Conceptual principles of quality of life: an empirical exploration

Authors


Dr Paul Bramston, Psychology Department, University of Southern Queensland, Toowoomba, 4350, Australia (e-mail: bramston@usq.edu.au).

Abstract

Background  Quality of life is a popular measure of outcomes and its widespread use has led to recent calls for a better understanding of the construct, emphasizing the need to build a substantial body of knowledge around what determines perceptions of life quality. Three widely reported and used conceptual principles are examined in this study.

Methods  Self-ratings of life quality and three likely determinants at an individual level (stress), an interactional level (social support) and a community level (neighbourhood belonging) were used. The study involved two groups of young adults from an urban community, one identified as having an intellectual disability (ID).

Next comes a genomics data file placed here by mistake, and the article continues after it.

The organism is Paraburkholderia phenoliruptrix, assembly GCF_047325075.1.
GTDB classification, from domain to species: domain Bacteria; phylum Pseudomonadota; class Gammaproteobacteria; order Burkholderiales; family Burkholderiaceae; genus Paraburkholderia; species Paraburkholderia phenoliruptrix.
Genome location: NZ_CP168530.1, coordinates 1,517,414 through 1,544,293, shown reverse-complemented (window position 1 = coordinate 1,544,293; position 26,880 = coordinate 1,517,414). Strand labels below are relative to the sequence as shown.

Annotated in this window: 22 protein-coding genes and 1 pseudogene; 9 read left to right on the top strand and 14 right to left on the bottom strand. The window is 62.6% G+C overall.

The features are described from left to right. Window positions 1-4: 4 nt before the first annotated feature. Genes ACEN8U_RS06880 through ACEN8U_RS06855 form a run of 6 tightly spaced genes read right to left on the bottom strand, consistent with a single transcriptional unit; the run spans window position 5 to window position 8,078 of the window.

Results  Young adults with ID rated their satisfaction with health significantly higher and intimacy and community involvement lower than the comparison group. Social support emerged as the strongest predictor of life satisfaction across both groups.

Conclusion  The conceptual principles of subjective quality of life provide a useful framework to discuss findings and to stimulate further research.

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